From a skyway operator in Australia to a tourist guide on Indonesia’s resort island of Bali and a lion dance troupe in Malaysia, Asia’s travel industry is hurting as coronavirus curbs keep most people home for the Lunar New Year.
The celebration, which begins on Friday, usually triggers the largest annual migration as people reunite with loved ones or go on holiday, but this year government curbs are spoiling plans, even as many nations roll out vaccines.
“In the last 10 months, there’s been no income, because there are no visitors,” said Bali tour guide Effendy, wearing traditional red headgear and batik-print sarong, as he stood in a deserted 60-hectare (148-acre) park.
Crowds of tourists from China, Hong Kong and Taiwan usually visit at this time of year, drawn by the park’s colossal 21-storey-tall statue of the Hindu god Vishnu riding the mythical eagle Garuda.
Also hit by the lack of foreign tourists is Bangkok, where a survey has predicted Lunar New Year spending faces its sharpest fall in 13 years.
Parked in rows in the Thai capital, with many gathering dust and cobwebs, are hundreds of “tuk tuk” motorised rickshaws, tour buses and boats.
“I will monitor the situation for another year,” said garage owner Kraisak Kulkiatprasert, who used to rent out more than 100 vehicles a day, but now manages to rent less than 10 despite slashing prices.
“If it doesn’t get better, I will have to shut down.”
In neighbouring Malaysia, a ban on public performances has kept a lion dance troupe from putting on its colourful, energetic show, with men in full costume leaping between poles, to the beat of drums, cymbals and gongs.
“We are badly affected because…our main income comes from Lunar New Year, which helps to cover our expenses for the year,” Lim Wei Khang, the deputy of the Kun Seng Keng dance group, told Reuters.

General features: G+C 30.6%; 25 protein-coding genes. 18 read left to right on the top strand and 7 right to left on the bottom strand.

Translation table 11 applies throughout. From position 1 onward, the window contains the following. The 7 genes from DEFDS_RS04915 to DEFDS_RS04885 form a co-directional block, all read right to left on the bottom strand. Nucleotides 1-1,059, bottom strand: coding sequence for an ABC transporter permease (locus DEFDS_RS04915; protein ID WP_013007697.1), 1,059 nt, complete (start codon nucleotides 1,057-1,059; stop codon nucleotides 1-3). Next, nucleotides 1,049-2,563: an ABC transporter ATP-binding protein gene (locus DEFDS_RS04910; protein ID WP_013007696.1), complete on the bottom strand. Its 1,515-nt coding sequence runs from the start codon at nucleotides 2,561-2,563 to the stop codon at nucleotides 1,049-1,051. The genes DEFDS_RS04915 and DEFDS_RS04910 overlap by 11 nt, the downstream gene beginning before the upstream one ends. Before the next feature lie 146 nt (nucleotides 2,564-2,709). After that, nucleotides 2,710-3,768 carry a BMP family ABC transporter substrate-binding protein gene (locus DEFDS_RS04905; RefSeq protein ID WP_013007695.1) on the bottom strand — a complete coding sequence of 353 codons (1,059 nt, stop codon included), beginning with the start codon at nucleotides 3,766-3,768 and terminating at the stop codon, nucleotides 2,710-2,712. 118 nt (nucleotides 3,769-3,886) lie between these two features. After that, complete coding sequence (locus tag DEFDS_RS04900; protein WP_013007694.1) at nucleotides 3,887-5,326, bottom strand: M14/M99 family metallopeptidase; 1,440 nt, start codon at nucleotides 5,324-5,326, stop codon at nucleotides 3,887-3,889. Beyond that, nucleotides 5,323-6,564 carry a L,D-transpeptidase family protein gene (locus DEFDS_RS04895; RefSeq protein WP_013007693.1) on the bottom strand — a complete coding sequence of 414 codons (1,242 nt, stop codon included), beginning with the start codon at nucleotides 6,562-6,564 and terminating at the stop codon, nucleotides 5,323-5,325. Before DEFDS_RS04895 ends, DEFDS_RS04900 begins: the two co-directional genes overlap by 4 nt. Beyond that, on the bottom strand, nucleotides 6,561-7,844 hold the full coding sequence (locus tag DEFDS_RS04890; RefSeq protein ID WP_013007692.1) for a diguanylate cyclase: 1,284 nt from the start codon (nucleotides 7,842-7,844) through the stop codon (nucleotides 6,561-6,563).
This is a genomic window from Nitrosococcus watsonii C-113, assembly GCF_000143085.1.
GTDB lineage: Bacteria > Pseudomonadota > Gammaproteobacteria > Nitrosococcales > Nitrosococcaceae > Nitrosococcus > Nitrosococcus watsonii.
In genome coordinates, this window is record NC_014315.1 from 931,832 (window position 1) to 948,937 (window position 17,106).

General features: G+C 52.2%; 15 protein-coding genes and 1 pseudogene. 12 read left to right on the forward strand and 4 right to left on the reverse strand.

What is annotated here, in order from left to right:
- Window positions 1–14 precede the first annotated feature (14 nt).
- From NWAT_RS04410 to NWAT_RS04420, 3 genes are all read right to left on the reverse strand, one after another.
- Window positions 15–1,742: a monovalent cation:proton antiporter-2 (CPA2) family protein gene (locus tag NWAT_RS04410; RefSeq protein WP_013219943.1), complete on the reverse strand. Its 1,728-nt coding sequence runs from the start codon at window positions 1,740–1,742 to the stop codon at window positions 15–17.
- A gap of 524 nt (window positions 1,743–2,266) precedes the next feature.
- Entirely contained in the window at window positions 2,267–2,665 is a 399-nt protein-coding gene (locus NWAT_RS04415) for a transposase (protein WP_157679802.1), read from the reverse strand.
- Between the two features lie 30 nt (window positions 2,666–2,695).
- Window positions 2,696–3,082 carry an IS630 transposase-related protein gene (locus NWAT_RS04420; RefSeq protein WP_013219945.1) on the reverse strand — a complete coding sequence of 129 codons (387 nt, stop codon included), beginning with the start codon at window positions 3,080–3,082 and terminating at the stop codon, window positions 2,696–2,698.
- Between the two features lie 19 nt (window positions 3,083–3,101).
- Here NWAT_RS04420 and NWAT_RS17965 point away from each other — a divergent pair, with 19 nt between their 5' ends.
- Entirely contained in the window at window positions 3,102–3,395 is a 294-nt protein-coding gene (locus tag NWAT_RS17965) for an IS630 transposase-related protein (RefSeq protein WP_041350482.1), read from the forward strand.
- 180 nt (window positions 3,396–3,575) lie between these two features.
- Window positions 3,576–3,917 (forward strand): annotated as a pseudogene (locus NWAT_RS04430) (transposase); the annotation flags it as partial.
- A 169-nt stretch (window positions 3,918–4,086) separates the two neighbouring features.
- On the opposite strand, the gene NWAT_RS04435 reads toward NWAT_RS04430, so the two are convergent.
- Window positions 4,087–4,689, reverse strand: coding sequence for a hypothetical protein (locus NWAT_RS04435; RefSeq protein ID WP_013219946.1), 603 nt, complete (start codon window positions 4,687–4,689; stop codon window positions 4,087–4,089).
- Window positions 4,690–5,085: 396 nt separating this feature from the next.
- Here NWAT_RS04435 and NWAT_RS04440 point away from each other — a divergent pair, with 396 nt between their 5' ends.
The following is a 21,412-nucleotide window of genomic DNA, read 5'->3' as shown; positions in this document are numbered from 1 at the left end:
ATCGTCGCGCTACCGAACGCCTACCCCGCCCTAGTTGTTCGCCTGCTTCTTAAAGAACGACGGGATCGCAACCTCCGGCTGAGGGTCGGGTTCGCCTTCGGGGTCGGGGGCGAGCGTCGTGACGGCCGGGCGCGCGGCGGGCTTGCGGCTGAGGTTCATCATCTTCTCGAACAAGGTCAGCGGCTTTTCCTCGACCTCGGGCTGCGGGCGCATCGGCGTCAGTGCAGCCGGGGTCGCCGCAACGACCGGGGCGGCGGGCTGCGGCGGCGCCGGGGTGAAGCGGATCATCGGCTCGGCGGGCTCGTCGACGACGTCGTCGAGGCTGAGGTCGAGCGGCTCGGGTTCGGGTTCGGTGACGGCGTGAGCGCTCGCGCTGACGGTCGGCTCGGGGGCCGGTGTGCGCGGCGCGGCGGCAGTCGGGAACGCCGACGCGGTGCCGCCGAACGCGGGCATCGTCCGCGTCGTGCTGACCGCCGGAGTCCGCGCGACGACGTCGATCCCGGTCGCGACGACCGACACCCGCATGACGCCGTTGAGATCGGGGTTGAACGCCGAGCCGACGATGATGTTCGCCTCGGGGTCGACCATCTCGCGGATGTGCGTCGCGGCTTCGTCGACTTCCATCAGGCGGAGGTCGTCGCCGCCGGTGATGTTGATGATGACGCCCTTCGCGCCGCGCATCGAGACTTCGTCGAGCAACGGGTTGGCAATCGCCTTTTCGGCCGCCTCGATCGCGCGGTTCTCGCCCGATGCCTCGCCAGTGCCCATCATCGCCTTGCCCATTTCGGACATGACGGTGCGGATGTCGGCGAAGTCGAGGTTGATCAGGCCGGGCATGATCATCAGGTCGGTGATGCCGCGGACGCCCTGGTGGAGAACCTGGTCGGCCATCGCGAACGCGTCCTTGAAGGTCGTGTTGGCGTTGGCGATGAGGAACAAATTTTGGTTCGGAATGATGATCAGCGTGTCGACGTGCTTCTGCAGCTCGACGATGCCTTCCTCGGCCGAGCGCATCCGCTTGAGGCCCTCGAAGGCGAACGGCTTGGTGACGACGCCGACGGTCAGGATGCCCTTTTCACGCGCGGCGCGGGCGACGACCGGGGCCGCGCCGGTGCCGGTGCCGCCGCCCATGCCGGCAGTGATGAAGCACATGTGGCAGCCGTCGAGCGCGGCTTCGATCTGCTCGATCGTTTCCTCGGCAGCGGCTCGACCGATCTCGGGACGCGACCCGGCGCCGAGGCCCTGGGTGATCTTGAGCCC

The traditional display has long formed part of the festivities in Malaysia, where Chinese form the largest ethnic minority, at just over a fifth of its 32 million people.
Unlike normal years in Australia, when throngs of tourists head for the Blue Mountains just outside Sydney, mere handfuls have come to gaze at the rock escarpments and shimmering waterfalls amid the forested slopes.
The operator of the world’s steepest railway and glass floored cable cars says its nature park is nearly empty as border closures to prevent virus spreading meant there would be no influx of tourists over the Lunar New Year.
“Normally, Chinese New Year we would be absolutely bustling with all our delightful visitors from across Asia,” said Anthea Hammon, the chief executive of privately-owned Scenic World, which is now open just four days a week, from seven formerly.
“We’ve seen a really significant, absolutely complete decline.”
In China, however, this year’s festival holds raw memories for some.
Deng Wei, a 26-year-old resident of the central city of Wuhan, will burn incense to mark the death anniversaries of her father and grandmother from virus complications.
She will gather with relatives in a cemetery on the outskirts of the city, where the virus emerged late in 2019 to spread worldwide. Also infected was Deng’s mother, who recovered after being given a slim chance of survival.
“The doctors said that they would try their best,” Deng recalled. “I was desperate after hearing this. But luckily my mother pulled through.”
In Japan, the cuddly bear character Rilakkuma, popular for his laidback demeanour, sits on the shelves of a Tokyo department store, flanked by other plush toys, displacing the home appliances normally favoured by Chinese tourists.
As virus travel bans keeping out the tourists this year, the store is hoping to lure more Japanese instead.
“Before we were branded as a duty-free shop, but last year we renovated our stores so that Japanese customers can also feel welcome,” said Jin Xuezhu, head of the inbound sales division at the Laox duty-free retail chain, which runs the store in the district of Akihabara.
In the Bali park, Effendy, an ethnic Chinese who has worked as a tour guide for 30 years, said he hoped to ride out the economic crisis.
“My biggest hope is that we can recover from this pandemic quickly…and all activities can return to normal again.”
Reporting by Stefica Nicol Bikes in Katoomba, Australia; Martin Quin Pollard in Wuhan, China; Sultan Anshori in Ungasan, Indonesia; Ebrahim Harris in Muar, Malaysia; Jiraporn Kuhakan and Juarawee Kittisilpa in Bangkok; Irene Wang in Tokyo; Writing by Clarence Fernandez; Editing by Simon Cameron-Moore